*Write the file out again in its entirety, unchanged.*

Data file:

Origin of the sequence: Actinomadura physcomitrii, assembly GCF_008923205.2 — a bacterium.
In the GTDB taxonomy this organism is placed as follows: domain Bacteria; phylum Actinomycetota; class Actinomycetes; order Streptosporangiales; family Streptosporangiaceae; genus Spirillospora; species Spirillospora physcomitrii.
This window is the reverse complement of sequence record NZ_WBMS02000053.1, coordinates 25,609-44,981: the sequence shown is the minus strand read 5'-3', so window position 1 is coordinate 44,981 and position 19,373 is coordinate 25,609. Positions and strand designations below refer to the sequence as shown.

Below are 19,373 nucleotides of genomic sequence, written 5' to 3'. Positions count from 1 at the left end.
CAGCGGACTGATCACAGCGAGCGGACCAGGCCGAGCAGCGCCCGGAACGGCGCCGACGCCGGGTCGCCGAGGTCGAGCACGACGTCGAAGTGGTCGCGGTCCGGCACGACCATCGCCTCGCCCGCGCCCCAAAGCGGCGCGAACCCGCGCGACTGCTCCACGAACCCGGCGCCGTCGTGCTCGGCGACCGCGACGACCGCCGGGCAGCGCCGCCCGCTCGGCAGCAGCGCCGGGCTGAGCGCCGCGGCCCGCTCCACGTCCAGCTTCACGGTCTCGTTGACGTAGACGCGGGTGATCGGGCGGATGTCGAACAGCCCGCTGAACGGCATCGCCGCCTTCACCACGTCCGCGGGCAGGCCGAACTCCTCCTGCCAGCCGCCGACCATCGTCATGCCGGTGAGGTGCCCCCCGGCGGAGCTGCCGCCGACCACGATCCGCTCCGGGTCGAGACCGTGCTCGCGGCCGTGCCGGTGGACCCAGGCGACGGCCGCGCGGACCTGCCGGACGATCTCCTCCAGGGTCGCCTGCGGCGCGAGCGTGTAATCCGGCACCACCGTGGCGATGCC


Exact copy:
Origin of the sequence: Actinomadura physcomitrii, assembly GCF_008923205.2 — a bacterium.
In the GTDB taxonomy this organism is placed as follows: domain Bacteria; phylum Actinomycetota; class Actinomycetes; order Streptosporangiales; family Streptosporangiaceae; genus Spirillospora; species Spirillospora physcomitrii.
This window is the reverse complement of sequence record NZ_WBMS02000053.1, coordinates 25,609-44,981: the sequence shown is the minus strand read 5'-3', so window position 1 is coordinate 44,981 and position 19,373 is coordinate 25,609. Positions and strand designations below refer to the sequence as shown.

Below are 19,373 nucleotides of genomic sequence, written 5' to 3'. Positions count from 1 at the left end.
CAGCGGACTGATCACAGCGAGCGGACCAGGCCGAGCAGCGCCCGGAACGGCGCCGACGCCGGGTCGCCGAGGTCGAGCACGACGTCGAAGTGGTCGCGGTCCGGCACGACCATCGCCTCGCCCGCGCCCCAAAGCGGCGCGAACCCGCGCGACTGCTCCACGAACCCGGCGCCGTCGTGCTCGGCGACCGCGACGACCGCCGGGCAGCGCCGCCCGCTCGGCAGCAGCGCCGGGCTGAGCGCCGCGGCCCGCTCCACGTCCAGCTTCACGGTCTCGTTGACGTAGACGCGGGTGATCGGGCGGATGTCGAACAGCCCGCTGAACGGCATCGCCGCCTTCACCACGTCCGCGGGCAGGCCGAACTCCTCCTGCCAGCCGCCGACCATCGTCATGCCGGTGAGGTGCCCCCCGGCGGAGCTGCCGCCGACCACGATCCGCTCCGGGTCGAGACCGTGCTCGCGGCCGTGCCGGTGGACCCAGGCGACGGCCGCGCGGACCTGCCGGACGATCTCCTCCAGGGTCGCCTGCGGCGCGAGCGTGTAATCCGGCACCACCGTGGCGATGCC